So what does everything above have to do with transfer payments? How does moving money from your hands to my hands without the exchange of a good or service, the point of money, benefit anyone? From the outset it appears to be a zero sum game where no new wealth is created. The industry that most derides welfare, but itself is actually one giant system of transfer payments, is finance. Many argue that finance is a zero-sum game, and anyone familiar with me knows my general antipathy towards Wall Street. If we take for example the wealth management industry, you have a large pool of investors who each giver their money to different money managers. Each manager competes against the other managers to achieve the highest return on investment, and eventually the managers return whatever money is left over, after their gains and losses, to the investors minus fees. The end result is a redistribution of money among the investor pool with a sizeable portion extracted by the money managers in exchange for their services. What we get by the end looks like a simple redistribution of wealth, but the movement of money also resulted in the allocation of capital to different projects that need financing, as wells as the fair valuation of different companies debt and equity. These are important results because the proper allocation of capital is what allows companies to innovate and pursue positive net present value projects. These projects require an input of capital from someone not currently using it for goods and services, and allows the company to create new goods and services it can sell for money, then return that money to the investors who use it to exchange for more goods and services.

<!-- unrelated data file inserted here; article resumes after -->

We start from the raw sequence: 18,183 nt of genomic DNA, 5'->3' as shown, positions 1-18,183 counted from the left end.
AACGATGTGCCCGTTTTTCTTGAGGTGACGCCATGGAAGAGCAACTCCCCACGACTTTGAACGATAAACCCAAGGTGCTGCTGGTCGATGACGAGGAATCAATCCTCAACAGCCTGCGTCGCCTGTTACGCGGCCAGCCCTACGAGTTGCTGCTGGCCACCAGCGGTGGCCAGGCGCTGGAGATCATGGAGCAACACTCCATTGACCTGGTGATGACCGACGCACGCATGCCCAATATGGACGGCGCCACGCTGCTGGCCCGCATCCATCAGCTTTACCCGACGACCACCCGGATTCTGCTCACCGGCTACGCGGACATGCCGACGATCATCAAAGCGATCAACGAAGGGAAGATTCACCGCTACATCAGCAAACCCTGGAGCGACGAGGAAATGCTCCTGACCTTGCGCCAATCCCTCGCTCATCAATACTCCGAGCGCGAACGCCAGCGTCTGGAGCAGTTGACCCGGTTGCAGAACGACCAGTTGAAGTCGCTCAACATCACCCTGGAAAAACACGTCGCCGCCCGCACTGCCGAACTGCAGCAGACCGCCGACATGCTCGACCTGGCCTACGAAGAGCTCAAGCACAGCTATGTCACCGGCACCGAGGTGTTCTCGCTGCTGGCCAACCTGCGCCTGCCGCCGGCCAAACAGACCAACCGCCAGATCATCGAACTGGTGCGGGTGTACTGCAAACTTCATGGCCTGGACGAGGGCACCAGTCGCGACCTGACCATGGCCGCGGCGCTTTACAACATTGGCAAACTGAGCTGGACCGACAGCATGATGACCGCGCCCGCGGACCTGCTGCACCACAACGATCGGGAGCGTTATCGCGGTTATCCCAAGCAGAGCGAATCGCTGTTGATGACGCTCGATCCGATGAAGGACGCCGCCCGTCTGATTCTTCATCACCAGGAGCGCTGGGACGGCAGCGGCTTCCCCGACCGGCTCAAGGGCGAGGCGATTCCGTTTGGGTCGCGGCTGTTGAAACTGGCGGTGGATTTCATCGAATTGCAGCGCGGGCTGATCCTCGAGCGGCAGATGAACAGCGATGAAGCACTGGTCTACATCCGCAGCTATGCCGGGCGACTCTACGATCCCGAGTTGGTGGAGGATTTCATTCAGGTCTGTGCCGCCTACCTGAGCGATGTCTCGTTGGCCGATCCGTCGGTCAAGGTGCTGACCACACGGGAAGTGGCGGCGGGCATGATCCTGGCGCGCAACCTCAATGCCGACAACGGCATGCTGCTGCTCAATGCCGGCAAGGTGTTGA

Thus, the allocation of capital takes us from a state of stasis where nothing is being done with one’s money to a point where it can be used to positively induce human effort towards productive effort. This required a market for transactions as well as fairly priced debt and equity so that investors and companies would both get a fair deal. Combined, the two things prevent money from going stagnant, and instead keeps it flowing. It is why the banking industry is of utmost importance to an economy because it prevents money from being hoarded and sequestered away. Instead, money is continually being put to use in order to generate constant productivity. It is also the reason why fractional reserve banking is an amazing system that creates a way for the Fed to pump money into the economy, in excess of the monetary base, in order to generate more exchanges of goods and services as banks loan out money to those who need it for making purchases or investments.